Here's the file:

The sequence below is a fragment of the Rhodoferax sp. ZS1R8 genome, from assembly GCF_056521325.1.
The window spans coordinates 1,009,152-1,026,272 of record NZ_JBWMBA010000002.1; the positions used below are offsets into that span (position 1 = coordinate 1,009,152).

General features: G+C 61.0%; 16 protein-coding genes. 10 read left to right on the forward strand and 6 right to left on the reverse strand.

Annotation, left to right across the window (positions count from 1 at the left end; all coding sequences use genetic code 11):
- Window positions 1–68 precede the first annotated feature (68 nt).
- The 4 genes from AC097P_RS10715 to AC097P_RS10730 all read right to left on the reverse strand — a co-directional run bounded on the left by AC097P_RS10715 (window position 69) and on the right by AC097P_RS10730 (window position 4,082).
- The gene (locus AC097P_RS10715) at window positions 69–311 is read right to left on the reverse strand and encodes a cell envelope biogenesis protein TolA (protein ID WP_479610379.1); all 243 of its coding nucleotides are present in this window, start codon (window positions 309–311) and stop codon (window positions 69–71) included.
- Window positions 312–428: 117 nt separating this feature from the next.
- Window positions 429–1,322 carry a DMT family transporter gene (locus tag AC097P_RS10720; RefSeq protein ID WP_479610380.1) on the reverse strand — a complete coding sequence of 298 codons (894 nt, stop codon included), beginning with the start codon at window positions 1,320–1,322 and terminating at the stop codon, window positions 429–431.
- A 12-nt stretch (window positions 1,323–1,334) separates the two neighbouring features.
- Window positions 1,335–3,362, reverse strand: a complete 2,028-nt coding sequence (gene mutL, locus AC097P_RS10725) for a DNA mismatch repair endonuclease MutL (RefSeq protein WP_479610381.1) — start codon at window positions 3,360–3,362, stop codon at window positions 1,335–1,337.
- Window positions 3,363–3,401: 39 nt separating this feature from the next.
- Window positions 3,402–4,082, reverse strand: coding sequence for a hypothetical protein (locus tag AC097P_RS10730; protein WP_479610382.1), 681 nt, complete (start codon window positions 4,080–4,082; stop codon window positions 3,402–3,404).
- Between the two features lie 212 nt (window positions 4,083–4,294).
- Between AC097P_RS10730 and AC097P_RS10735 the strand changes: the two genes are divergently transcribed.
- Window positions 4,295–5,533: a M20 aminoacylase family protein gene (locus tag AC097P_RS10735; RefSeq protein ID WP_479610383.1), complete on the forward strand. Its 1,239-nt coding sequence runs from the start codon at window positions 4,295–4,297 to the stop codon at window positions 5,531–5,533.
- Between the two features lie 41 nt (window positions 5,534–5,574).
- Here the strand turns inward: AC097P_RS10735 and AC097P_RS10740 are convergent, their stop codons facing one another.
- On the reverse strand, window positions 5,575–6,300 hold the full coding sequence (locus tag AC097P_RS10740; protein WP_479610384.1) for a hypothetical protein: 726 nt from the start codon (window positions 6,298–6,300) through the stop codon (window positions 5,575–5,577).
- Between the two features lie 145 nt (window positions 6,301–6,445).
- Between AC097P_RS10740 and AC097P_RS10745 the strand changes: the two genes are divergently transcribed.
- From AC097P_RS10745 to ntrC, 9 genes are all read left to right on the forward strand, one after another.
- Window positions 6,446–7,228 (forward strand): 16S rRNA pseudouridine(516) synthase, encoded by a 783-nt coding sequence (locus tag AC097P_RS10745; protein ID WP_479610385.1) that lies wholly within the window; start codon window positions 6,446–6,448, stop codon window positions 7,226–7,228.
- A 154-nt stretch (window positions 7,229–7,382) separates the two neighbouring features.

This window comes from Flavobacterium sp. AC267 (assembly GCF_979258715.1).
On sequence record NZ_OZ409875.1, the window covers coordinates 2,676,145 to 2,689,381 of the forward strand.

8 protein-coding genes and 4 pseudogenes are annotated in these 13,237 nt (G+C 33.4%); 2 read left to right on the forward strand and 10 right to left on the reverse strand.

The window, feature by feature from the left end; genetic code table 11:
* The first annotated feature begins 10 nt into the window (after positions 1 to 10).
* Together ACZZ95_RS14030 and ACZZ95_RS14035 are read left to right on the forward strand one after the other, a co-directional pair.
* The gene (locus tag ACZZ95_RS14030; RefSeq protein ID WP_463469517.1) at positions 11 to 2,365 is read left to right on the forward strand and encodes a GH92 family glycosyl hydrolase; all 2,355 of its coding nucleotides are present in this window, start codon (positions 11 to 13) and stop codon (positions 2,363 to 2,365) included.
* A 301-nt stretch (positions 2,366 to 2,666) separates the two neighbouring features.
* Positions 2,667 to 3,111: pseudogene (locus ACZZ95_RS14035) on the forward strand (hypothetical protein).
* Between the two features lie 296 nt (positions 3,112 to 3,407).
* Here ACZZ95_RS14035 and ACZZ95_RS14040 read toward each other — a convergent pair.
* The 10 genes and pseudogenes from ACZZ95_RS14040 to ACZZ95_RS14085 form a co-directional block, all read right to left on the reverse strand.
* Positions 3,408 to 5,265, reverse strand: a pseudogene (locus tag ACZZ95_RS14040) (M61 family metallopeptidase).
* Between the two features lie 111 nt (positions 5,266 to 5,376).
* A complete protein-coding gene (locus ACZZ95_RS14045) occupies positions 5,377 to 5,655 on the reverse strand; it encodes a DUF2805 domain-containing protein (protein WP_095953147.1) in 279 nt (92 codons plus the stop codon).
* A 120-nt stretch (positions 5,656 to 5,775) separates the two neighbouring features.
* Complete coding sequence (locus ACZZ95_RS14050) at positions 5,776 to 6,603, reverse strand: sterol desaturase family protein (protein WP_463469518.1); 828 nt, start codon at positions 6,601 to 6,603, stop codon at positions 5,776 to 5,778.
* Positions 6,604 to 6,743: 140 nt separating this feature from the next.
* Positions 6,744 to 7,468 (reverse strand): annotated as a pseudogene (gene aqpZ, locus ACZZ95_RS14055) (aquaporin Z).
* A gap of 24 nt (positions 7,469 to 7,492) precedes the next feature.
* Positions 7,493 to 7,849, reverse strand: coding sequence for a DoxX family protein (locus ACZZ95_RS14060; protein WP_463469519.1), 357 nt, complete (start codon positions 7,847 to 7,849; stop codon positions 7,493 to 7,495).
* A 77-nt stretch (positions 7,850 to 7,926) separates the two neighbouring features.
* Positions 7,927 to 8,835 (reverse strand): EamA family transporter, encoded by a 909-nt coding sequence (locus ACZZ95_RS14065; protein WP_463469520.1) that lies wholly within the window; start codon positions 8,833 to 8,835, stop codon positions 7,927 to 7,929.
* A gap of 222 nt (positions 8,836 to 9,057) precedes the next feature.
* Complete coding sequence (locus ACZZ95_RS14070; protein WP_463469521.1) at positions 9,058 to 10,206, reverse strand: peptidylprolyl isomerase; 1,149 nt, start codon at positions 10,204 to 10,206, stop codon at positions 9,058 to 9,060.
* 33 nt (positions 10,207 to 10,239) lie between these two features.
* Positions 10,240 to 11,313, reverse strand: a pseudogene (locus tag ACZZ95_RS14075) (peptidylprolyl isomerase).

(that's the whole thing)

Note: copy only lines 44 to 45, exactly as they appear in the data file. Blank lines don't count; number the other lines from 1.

* A gap of 24 nt (positions 7,469 to 7,492) precedes the next feature.
* Positions 7,493 to 7,849, reverse strand: coding sequence for a DoxX family protein (locus ACZZ95_RS14060; protein WP_463469519.1), 357 nt, complete (start codon positions 7,847 to 7,849; stop codon positions 7,493 to 7,495).